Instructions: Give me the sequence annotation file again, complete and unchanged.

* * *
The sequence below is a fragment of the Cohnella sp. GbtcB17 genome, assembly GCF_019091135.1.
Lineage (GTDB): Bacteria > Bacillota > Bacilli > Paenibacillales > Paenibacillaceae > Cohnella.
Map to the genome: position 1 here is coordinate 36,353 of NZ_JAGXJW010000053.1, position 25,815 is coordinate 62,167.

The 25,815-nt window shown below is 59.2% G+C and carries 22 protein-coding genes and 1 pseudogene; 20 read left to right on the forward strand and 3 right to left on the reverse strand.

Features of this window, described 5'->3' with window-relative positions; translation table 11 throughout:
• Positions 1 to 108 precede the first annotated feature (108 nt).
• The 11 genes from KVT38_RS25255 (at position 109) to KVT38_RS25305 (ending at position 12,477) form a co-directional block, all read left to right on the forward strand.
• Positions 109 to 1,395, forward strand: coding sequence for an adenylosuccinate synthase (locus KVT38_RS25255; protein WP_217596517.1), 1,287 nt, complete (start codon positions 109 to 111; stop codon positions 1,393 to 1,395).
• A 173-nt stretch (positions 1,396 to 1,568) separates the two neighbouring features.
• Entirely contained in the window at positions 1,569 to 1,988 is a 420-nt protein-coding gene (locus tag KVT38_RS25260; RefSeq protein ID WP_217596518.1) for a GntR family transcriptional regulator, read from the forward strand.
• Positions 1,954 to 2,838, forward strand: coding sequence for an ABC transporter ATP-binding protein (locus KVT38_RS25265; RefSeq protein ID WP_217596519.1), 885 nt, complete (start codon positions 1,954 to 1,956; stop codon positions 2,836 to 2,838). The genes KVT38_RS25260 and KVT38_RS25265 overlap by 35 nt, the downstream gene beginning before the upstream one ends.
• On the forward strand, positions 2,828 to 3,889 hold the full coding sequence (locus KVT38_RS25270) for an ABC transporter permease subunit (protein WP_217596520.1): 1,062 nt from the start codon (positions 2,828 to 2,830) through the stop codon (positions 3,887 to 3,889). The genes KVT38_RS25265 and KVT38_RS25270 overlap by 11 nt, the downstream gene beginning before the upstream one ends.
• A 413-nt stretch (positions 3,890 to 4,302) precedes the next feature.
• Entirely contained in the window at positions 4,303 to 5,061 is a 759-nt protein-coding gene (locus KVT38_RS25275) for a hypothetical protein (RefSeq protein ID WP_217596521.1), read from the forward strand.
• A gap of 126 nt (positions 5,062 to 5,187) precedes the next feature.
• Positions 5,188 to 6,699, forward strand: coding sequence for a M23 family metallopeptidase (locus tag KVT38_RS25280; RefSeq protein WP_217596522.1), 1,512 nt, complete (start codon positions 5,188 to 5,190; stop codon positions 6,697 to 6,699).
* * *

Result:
The sequence below is a fragment of the Cohnella sp. GbtcB17 genome, assembly GCF_019091135.1.
Lineage (GTDB): Bacteria > Bacillota > Bacilli > Paenibacillales > Paenibacillaceae > Cohnella.
Map to the genome: position 1 here is coordinate 36,353 of NZ_JAGXJW010000053.1, position 25,815 is coordinate 62,167.

The 25,815-nt window shown below is 59.2% G+C and carries 22 protein-coding genes and 1 pseudogene; 20 read left to right on the forward strand and 3 right to left on the reverse strand.

Features of this window, described 5'->3' with window-relative positions; translation table 11 throughout:
• Positions 1 to 108 precede the first annotated feature (108 nt).
• The 11 genes from KVT38_RS25255 (at position 109) to KVT38_RS25305 (ending at position 12,477) form a co-directional block, all read left to right on the forward strand.
• Positions 109 to 1,395, forward strand: coding sequence for an adenylosuccinate synthase (locus KVT38_RS25255; protein WP_217596517.1), 1,287 nt, complete (start codon positions 109 to 111; stop codon positions 1,393 to 1,395).
• A 173-nt stretch (positions 1,396 to 1,568) separates the two neighbouring features.
• Entirely contained in the window at positions 1,569 to 1,988 is a 420-nt protein-coding gene (locus tag KVT38_RS25260; RefSeq protein ID WP_217596518.1) for a GntR family transcriptional regulator, read from the forward strand.
• Positions 1,954 to 2,838, forward strand: coding sequence for an ABC transporter ATP-binding protein (locus KVT38_RS25265; RefSeq protein ID WP_217596519.1), 885 nt, complete (start codon positions 1,954 to 1,956; stop codon positions 2,836 to 2,838). The genes KVT38_RS25260 and KVT38_RS25265 overlap by 35 nt, the downstream gene beginning before the upstream one ends.
• On the forward strand, positions 2,828 to 3,889 hold the full coding sequence (locus KVT38_RS25270) for an ABC transporter permease subunit (protein WP_217596520.1): 1,062 nt from the start codon (positions 2,828 to 2,830) through the stop codon (positions 3,887 to 3,889). The genes KVT38_RS25265 and KVT38_RS25270 overlap by 11 nt, the downstream gene beginning before the upstream one ends.
• A 413-nt stretch (positions 3,890 to 4,302) precedes the next feature.
• Entirely contained in the window at positions 4,303 to 5,061 is a 759-nt protein-coding gene (locus KVT38_RS25275) for a hypothetical protein (RefSeq protein ID WP_217596521.1), read from the forward strand.
• A gap of 126 nt (positions 5,062 to 5,187) precedes the next feature.
• Positions 5,188 to 6,699, forward strand: coding sequence for a M23 family metallopeptidase (locus tag KVT38_RS25280; RefSeq protein WP_217596522.1), 1,512 nt, complete (start codon positions 5,188 to 5,190; stop codon positions 6,697 to 6,699).